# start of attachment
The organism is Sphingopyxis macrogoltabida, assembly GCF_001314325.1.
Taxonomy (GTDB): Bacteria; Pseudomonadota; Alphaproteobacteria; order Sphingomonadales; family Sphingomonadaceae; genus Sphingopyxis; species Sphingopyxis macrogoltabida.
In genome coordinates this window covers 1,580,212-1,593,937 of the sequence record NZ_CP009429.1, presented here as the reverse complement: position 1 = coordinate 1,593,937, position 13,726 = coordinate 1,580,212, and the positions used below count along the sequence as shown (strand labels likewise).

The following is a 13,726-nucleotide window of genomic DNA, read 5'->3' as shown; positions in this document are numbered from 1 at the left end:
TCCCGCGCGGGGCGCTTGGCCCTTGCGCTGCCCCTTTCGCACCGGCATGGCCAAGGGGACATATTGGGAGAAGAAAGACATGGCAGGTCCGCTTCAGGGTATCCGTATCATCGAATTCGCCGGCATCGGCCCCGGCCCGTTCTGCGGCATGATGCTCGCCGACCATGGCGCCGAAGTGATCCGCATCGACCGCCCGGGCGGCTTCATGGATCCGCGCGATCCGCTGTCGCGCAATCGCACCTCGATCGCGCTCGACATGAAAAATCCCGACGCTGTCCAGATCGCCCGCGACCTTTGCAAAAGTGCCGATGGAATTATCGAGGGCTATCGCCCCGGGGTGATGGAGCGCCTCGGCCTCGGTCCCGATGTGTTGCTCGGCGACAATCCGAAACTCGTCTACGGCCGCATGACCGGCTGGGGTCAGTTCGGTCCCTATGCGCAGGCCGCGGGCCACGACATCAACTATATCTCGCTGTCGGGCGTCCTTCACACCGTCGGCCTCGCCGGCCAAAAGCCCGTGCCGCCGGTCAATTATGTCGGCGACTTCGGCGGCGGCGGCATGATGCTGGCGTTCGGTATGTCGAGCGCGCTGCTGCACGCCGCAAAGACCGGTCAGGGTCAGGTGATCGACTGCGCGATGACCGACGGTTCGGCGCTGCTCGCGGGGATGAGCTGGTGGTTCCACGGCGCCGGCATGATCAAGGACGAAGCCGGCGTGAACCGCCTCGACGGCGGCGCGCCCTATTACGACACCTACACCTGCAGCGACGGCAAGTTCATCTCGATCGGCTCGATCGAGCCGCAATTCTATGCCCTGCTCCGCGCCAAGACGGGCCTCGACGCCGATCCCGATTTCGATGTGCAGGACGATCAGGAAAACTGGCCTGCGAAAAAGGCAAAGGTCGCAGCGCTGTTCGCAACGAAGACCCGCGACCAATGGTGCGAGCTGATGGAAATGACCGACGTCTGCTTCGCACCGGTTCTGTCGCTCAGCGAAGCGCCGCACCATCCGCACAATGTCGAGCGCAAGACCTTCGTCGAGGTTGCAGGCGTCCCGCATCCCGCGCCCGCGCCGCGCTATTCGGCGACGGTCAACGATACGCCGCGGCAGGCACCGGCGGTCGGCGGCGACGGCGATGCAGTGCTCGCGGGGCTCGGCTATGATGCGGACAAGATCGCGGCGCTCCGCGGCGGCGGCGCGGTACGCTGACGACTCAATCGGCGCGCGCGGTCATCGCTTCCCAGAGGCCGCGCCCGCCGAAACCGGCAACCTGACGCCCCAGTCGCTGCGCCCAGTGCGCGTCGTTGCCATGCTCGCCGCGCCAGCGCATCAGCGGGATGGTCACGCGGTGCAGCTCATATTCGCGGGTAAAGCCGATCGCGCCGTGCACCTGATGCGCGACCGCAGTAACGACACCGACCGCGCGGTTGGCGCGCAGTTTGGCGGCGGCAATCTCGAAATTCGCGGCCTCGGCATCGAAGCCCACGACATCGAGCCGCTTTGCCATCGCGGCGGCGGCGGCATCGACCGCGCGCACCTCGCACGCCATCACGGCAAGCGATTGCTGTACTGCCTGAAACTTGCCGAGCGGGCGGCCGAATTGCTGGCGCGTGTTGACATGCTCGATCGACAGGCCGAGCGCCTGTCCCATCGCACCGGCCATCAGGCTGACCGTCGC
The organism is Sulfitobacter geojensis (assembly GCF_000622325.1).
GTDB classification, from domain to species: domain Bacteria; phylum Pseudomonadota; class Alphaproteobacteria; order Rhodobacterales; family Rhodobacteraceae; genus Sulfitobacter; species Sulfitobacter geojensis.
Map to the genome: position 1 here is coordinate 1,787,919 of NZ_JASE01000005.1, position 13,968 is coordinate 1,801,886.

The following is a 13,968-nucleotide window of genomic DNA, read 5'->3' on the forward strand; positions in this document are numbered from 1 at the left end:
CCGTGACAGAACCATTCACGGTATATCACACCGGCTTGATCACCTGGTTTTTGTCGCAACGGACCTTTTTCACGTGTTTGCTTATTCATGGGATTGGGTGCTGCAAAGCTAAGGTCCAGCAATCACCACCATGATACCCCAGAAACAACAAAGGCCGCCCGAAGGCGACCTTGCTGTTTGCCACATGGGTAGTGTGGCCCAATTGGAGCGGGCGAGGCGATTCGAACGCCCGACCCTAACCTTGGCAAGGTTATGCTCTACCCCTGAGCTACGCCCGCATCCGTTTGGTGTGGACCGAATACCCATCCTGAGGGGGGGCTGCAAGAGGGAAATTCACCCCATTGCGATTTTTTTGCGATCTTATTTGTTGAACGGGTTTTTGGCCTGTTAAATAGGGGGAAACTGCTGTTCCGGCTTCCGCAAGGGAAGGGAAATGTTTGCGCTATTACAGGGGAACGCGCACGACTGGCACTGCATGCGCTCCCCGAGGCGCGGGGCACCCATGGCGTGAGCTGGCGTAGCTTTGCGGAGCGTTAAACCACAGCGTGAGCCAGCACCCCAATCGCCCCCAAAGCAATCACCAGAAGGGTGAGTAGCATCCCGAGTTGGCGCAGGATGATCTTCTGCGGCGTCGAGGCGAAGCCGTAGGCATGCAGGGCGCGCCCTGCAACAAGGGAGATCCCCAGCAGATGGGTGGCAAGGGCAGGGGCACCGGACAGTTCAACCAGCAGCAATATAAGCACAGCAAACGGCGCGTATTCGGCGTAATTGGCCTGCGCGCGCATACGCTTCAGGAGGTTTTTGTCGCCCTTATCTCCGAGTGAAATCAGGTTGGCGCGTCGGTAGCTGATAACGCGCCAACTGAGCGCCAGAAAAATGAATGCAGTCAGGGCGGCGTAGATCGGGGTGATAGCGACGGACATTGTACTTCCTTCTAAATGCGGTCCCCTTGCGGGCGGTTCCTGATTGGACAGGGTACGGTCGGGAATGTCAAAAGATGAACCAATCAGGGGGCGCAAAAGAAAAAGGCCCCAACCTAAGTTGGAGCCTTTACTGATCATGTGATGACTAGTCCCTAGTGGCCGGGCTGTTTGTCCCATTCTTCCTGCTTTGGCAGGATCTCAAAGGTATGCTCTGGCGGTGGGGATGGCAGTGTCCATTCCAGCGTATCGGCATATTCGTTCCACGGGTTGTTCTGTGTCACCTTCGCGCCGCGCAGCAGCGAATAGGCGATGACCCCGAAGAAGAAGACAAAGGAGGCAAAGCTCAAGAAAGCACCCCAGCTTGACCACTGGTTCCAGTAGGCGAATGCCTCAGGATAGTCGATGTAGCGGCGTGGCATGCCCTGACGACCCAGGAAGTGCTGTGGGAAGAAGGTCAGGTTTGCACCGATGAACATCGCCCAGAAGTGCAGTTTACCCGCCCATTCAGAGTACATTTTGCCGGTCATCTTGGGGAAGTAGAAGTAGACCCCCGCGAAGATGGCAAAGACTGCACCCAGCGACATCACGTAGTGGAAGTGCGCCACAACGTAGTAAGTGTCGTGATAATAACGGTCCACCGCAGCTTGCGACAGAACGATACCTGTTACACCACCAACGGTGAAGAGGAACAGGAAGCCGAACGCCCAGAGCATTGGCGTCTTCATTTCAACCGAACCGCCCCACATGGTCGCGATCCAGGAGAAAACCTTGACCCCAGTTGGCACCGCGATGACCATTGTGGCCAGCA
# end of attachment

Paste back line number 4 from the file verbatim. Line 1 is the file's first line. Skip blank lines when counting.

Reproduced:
The following is a 13,726-nucleotide window of genomic DNA, read 5'->3' as shown; positions in this document are numbered from 1 at the left end: